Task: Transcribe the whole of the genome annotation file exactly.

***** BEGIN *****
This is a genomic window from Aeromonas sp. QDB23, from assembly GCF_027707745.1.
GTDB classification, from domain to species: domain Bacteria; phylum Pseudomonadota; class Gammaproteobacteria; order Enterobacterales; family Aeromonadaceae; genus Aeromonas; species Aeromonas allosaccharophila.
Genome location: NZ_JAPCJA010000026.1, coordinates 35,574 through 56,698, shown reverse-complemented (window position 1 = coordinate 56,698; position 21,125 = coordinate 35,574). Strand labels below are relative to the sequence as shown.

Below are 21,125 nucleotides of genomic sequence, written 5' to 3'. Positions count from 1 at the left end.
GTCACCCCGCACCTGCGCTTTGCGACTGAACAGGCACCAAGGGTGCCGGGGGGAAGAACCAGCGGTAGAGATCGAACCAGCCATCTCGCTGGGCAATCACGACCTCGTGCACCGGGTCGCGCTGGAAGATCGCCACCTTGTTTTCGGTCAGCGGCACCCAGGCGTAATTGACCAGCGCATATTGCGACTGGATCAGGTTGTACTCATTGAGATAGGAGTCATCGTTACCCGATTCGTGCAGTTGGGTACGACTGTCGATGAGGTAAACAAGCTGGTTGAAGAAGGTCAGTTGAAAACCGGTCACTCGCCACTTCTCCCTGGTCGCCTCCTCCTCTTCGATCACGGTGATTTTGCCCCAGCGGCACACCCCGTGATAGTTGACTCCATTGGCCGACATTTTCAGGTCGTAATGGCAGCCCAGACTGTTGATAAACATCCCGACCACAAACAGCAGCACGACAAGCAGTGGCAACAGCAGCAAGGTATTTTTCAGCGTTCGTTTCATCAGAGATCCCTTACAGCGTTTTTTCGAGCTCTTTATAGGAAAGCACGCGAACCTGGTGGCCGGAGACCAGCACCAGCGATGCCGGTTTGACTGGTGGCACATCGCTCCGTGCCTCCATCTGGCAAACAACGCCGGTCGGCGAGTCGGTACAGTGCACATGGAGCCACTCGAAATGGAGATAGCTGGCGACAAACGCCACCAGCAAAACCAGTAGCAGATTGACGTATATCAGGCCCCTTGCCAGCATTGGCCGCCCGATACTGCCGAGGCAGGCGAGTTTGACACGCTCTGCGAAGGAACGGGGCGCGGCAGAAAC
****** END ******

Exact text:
This is a genomic window from Aeromonas sp. QDB23, from assembly GCF_027707745.1.
GTDB classification, from domain to species: domain Bacteria; phylum Pseudomonadota; class Gammaproteobacteria; order Enterobacterales; family Aeromonadaceae; genus Aeromonas; species Aeromonas allosaccharophila.
Genome location: NZ_JAPCJA010000026.1, coordinates 35,574 through 56,698, shown reverse-complemented (window position 1 = coordinate 56,698; position 21,125 = coordinate 35,574). Strand labels below are relative to the sequence as shown.

Below are 21,125 nucleotides of genomic sequence, written 5' to 3'. Positions count from 1 at the left end.
GTCACCCCGCACCTGCGCTTTGCGACTGAACAGGCACCAAGGGTGCCGGGGGGAAGAACCAGCGGTAGAGATCGAACCAGCCATCTCGCTGGGCAATCACGACCTCGTGCACCGGGTCGCGCTGGAAGATCGCCACCTTGTTTTCGGTCAGCGGCACCCAGGCGTAATTGACCAGCGCATATTGCGACTGGATCAGGTTGTACTCATTGAGATAGGAGTCATCGTTACCCGATTCGTGCAGTTGGGTACGACTGTCGATGAGGTAAACAAGCTGGTTGAAGAAGGTCAGTTGAAAACCGGTCACTCGCCACTTCTCCCTGGTCGCCTCCTCCTCTTCGATCACGGTGATTTTGCCCCAGCGGCACACCCCGTGATAGTTGACTCCATTGGCCGACATTTTCAGGTCGTAATGGCAGCCCAGACTGTTGATAAACATCCCGACCACAAACAGCAGCACGACAAGCAGTGGCAACAGCAGCAAGGTATTTTTCAGCGTTCGTTTCATCAGAGATCCCTTACAGCGTTTTTTCGAGCTCTTTATAGGAAAGCACGCGAACCTGGTGGCCGGAGACCAGCACCAGCGATGCCGGTTTGACTGGTGGCACATCGCTCCGTGCCTCCATCTGGCAAACAACGCCGGTCGGCGAGTCGGTACAGTGCACATGGAGCCACTCGAAATGGAGATAGCTGGCGACAAACGCCACCAGCAAAACCAGTAGCAGATTGACGTATATCAGGCCCCTTGCCAGCATTGGCCGCCCGATACTGCCGAGGCAGGCGAGTTTGACACGCTCTGCGAAGGAACGGGGCGCGGCAGAAAC